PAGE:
“Language is the source of misunderstanding,” said the French writer Antoine de Saint-Exupery. But a confusion of tongues was not the cause of Abigail Beardsley’s consternation over what she was expected to learn in a French language course she took at Penn State University in the spring of 2007. Described in the college catalogue as a course in French language and culture, it inexplicably included a viewing of the Michael Moore film, Sicko, an English-language “documentary” about inadequacies of the healthcare system in the United States and a paean to the state-run medical care in other lands. The following semester, Beardsley addressed a formal complaint to the chairman of the university’s French Department about the insertion of a movie about the American practice of medicine in a course that, she wrote, was supposed to be about “real-life language use, the integration of language and culture and the development of the four skills: listening, speaking, reading, writing.” In other words, an academic exercise.
Yet the professor “took valuable class time” for the Moore film, which the student described as “an attack on the free market health care system in the United States and an endorsement of socialized medicine in England, Canada, France and Communist Cuba.” She went on to point out the absence of any “critical evaluation of the film” or contrary views of socialized medicine presented by the professor that might have been useful to students in forming their own opinions on the subject. That, she noted, was contrary to a university policy requiring instructors to provide students with “access to those materials which they need to think intelligently.” The same policy, Beardsley noted, instructed professors “not to introduce controversial materials that are irrelevant to the class subject and outside their area of expertise.”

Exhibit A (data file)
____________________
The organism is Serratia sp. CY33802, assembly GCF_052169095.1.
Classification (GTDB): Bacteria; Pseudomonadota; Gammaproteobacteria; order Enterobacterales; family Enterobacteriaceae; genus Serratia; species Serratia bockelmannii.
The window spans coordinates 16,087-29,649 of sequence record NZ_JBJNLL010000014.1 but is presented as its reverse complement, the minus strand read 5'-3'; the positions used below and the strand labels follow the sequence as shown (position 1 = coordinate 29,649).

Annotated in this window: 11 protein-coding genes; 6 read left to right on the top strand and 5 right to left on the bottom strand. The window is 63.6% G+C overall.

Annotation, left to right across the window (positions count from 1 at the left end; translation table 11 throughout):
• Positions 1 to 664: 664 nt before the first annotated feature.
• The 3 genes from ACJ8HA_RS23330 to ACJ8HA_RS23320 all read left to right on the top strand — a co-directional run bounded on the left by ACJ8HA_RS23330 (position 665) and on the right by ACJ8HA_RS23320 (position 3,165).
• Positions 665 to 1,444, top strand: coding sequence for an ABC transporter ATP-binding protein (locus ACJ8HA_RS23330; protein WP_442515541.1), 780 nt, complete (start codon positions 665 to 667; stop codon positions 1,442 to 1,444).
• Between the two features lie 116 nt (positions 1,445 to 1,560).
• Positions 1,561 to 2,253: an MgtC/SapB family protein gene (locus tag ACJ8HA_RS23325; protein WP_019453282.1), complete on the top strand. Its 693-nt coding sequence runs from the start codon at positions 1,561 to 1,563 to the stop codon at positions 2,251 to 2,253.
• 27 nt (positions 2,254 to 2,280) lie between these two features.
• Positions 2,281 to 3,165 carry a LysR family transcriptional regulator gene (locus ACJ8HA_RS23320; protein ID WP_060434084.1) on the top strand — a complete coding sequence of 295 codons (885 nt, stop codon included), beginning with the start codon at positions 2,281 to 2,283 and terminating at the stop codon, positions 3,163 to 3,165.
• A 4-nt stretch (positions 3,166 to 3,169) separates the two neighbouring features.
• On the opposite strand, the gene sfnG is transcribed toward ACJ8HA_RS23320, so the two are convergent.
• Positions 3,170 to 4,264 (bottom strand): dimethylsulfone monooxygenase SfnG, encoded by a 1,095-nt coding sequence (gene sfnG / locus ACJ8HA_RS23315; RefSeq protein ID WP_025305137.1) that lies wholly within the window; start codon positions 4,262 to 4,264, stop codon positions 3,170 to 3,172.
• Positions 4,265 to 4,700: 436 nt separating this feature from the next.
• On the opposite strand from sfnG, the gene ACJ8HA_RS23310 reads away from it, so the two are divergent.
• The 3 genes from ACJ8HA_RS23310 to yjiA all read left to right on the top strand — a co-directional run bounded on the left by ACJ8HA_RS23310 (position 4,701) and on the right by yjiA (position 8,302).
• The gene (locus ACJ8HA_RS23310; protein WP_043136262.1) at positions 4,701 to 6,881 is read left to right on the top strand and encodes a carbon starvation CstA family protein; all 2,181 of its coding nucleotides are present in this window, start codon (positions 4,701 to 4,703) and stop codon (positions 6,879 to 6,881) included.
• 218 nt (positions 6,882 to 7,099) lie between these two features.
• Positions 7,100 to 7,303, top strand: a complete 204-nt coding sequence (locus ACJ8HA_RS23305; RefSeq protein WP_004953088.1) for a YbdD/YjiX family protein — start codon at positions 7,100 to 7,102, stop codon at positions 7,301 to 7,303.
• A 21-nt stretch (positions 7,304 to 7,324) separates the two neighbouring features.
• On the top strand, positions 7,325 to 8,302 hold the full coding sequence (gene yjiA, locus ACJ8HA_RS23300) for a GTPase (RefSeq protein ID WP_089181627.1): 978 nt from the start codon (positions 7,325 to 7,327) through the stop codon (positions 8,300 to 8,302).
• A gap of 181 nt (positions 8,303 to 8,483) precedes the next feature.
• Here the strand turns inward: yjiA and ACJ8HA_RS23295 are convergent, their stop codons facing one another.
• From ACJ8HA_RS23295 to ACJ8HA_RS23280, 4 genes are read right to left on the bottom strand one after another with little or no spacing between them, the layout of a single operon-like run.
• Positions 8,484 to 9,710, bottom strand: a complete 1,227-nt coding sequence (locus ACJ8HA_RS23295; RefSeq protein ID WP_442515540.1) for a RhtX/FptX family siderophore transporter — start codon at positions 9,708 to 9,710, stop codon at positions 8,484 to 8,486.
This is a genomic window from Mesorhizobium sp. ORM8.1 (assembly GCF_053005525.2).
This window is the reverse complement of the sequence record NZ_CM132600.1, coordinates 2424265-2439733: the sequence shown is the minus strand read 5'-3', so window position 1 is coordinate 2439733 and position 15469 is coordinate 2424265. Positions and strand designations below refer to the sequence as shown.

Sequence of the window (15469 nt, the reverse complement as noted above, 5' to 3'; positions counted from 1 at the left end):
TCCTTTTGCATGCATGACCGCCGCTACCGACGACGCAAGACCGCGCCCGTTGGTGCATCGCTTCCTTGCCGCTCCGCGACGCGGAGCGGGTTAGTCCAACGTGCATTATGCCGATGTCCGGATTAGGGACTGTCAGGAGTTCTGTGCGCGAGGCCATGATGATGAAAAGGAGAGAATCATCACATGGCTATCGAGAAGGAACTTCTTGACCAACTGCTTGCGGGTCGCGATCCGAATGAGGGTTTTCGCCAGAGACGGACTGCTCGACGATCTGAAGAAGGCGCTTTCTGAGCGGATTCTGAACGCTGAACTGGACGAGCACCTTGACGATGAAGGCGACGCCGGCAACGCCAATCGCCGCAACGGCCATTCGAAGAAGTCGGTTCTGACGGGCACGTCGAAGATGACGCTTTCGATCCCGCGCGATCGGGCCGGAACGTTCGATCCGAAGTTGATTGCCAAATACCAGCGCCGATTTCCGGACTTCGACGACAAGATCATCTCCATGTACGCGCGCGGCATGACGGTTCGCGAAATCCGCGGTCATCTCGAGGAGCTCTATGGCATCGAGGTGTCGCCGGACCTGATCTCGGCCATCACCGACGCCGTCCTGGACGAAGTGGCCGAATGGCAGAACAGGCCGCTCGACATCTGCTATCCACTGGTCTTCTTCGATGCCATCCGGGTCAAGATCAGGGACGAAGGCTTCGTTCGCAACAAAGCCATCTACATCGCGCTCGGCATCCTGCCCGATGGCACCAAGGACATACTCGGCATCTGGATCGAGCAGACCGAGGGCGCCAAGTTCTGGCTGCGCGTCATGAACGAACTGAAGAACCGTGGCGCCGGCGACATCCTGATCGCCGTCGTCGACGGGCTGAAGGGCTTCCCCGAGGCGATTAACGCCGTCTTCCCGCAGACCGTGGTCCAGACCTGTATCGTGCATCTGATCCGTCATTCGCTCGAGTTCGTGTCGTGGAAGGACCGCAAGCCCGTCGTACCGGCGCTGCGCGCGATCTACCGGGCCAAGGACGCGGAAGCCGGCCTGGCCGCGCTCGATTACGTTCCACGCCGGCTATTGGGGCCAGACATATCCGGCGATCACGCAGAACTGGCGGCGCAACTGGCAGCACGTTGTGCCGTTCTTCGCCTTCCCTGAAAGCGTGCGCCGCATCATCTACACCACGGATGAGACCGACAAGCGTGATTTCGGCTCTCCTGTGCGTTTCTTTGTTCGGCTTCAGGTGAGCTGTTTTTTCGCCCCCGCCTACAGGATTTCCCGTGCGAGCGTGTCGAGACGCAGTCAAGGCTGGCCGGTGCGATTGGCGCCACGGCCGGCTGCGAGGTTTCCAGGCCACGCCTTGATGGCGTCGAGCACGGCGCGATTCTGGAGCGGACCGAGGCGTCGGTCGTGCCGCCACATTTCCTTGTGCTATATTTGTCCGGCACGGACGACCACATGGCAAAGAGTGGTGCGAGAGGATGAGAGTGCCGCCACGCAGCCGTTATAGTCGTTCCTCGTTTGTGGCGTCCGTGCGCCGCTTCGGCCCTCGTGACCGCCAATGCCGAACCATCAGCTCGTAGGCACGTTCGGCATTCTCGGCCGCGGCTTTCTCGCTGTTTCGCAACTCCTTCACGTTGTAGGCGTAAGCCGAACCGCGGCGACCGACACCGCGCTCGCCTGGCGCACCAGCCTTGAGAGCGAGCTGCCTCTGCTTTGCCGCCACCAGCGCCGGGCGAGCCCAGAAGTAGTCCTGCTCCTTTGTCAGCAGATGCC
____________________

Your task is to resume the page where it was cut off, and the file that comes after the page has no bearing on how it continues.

The department chairman dismissed her appeal and backed the professor’s decision to make the viewing of a film attacking the American healthcare system a component of a French language course. The student’s complaint and its rejection were related in Indoctrination U by David Horowitz, who has documented what he describes as “the widespread acceptance of political agitation as a suitable form of classroom instruction.” The problem is not just professors preaching their mostly liberal or “progressive” political views as a substitute for academic instruction, even in courses whose subject matter bears no realistic connection to those political opinions. It is also the fact that little to no room is allowed for different, much less opposing, viewpoints, as Beardsley noted in her letter.
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